[quote="Alterum, post:1, topic:300668"]
So the choice to enter the religious life is just that -- a choice we can elect to make, offered to us in the same way Christ offered the rich man the objectively higher road to perfection (by selling all of his things and following Christ).
If I understand a vocation in this way, it removes all of the futile and confusing search for signs. Does this seem like a reasonable way to think of vocations?
With all due respect... no. ;)
On another thread, I took a young forum participant to task for his statements that, through discussion(s) with a nun, he realized that he was called to the priesthood. I asserted that one cannot unilaterally discern that he has a vocation to the priesthood (I might argue a similar argument with respect to the religious life).
Instead, a vocation -- whether to the married, single, or religious life -- is both a matter of a unilateral willingness (a personal 'election', if you will) to consider that one is being called, and a discernment that one takes on with the 'other'. In the case of married life, the 'other' is the potential spouse; in the case of religious life, it's the order (or in diocesan ministry, it's the bishop (represented by the vocations director and/or rector)). (The consideration of single life as a vocation is more difficult to frame up in these terms, but I would assert that one makes this discernment along with the Church.)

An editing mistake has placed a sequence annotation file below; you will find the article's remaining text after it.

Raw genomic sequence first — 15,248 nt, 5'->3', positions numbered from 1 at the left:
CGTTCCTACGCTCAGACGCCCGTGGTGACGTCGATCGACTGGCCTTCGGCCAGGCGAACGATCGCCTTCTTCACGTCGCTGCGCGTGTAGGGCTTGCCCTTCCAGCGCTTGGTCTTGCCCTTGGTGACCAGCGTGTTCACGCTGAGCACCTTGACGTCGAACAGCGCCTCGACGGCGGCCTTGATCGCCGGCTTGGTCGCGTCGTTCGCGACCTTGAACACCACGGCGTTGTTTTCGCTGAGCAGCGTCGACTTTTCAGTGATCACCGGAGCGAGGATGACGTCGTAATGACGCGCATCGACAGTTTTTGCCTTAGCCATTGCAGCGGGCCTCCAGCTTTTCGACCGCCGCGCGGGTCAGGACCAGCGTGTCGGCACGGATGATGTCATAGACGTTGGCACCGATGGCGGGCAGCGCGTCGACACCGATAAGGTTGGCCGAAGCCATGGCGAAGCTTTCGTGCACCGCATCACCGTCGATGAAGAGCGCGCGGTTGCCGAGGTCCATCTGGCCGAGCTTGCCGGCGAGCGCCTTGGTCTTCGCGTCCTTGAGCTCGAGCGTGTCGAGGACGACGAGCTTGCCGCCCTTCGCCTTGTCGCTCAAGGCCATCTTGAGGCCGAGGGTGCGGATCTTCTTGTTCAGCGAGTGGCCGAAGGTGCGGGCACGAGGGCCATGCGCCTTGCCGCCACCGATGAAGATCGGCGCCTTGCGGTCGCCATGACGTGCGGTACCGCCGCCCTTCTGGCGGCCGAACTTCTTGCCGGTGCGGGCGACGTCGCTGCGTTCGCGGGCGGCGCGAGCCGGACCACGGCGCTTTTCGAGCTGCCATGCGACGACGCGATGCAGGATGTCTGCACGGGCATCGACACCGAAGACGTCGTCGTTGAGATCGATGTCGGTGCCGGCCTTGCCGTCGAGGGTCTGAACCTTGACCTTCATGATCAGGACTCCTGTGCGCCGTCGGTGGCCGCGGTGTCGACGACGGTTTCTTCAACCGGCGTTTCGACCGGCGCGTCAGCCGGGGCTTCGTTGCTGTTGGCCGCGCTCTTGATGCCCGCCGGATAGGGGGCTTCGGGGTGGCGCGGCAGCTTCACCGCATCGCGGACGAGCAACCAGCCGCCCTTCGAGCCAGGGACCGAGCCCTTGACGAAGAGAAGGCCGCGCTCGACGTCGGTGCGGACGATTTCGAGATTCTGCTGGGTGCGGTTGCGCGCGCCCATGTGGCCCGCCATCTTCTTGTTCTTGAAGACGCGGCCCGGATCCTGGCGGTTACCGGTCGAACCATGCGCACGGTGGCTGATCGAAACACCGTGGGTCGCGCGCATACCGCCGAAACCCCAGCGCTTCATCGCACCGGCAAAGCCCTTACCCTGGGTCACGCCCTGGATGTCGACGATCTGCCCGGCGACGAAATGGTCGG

So, in short: no, it's not a unilateral "election". After all, if I walked up to you and informed you that I elected myself your spouse, you'd quite reasonably conclude that I was a few marbles short. In other words, it's always a discernment, and one that must take place alongside the appropriate "other".
(Now, you can reasonably argue that before you undertake discernment, you must first 'elect' to be receptive to the possibility of a call, but that's a whole 'nother assertion, isn't it?)
p.s., don't worry about 'signs'. Some professed religious, and some priests, tell compelling stories about receiving 'signs'. Most will tell you that they received no sort of thing. Looking for a 'sign' as a type of proof of a call is futile, and -- at the very worst -- is an example of putting God to the test or attempting to hold God hostage ("if you mean that You're calling me, then you better give me a sign, God!") ;)